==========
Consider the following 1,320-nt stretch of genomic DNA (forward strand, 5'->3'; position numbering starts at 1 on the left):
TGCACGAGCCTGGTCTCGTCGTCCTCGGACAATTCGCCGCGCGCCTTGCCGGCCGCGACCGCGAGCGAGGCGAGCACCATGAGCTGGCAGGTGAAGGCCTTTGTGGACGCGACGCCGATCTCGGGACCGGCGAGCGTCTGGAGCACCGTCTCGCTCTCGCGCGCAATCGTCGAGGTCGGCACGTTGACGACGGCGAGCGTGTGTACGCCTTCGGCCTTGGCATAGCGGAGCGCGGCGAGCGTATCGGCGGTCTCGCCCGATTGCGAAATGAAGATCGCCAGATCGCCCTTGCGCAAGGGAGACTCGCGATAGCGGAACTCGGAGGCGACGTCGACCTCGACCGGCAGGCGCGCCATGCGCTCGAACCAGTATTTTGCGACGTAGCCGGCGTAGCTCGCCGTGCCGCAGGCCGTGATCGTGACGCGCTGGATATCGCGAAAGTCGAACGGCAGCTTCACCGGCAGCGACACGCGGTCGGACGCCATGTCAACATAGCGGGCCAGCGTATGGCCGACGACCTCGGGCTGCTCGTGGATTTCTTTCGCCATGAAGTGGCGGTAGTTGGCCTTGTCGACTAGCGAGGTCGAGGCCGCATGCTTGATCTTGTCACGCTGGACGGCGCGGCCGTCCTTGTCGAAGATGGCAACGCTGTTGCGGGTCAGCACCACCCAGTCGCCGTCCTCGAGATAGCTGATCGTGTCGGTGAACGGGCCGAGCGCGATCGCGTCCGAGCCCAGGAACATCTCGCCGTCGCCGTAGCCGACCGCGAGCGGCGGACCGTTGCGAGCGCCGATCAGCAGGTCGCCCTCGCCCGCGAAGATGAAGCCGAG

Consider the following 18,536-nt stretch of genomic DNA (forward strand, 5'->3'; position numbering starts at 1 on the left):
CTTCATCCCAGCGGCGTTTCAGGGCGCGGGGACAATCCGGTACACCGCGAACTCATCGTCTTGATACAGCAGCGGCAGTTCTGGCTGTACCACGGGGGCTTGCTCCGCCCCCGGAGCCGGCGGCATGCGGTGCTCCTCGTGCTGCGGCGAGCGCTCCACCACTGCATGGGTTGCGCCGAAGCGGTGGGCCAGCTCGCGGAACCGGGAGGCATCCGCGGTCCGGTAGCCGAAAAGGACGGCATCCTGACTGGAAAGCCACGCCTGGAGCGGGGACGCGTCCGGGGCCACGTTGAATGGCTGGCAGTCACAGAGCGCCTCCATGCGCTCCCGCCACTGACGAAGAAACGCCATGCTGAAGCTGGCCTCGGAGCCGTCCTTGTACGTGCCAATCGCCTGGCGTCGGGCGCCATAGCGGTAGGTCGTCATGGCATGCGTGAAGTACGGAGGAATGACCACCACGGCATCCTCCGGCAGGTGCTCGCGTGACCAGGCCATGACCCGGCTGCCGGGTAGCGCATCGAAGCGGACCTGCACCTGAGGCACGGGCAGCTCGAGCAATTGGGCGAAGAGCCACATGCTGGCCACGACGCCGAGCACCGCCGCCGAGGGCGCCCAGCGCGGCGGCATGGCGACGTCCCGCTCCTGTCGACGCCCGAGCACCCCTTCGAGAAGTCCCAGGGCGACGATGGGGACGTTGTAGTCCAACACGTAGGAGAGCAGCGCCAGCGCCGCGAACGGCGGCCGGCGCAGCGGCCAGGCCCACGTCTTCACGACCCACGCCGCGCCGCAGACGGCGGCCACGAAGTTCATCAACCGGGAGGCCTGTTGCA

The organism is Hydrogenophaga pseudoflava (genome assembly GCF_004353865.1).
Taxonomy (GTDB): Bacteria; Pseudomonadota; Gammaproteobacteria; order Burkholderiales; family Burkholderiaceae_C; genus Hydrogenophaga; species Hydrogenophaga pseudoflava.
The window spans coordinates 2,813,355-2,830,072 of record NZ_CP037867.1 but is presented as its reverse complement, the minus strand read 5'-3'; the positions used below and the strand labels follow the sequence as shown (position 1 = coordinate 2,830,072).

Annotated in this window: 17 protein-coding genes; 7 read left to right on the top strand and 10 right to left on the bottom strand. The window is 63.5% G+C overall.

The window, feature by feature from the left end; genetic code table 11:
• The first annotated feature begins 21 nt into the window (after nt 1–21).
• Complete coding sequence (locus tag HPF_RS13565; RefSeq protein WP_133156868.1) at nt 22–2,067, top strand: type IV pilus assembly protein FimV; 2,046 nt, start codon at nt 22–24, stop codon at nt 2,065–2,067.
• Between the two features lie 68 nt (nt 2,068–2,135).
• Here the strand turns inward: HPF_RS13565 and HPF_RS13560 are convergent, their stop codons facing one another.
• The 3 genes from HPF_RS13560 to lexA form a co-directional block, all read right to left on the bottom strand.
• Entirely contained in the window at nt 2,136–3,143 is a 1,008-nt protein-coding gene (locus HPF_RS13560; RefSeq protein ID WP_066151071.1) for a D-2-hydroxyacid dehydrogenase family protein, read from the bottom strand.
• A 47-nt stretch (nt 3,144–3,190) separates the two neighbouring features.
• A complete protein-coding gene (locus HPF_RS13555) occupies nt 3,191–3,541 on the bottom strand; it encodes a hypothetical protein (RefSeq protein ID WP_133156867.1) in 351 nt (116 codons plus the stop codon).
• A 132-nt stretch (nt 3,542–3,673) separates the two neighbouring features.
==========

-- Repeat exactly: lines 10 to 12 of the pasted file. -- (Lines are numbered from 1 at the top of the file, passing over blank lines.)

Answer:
• The first annotated feature begins 21 nt into the window (after nt 1–21).
• Complete coding sequence (locus tag HPF_RS13565; RefSeq protein WP_133156868.1) at nt 22–2,067, top strand: type IV pilus assembly protein FimV; 2,046 nt, start codon at nt 22–24, stop codon at nt 2,065–2,067.
• Between the two features lie 68 nt (nt 2,068–2,135).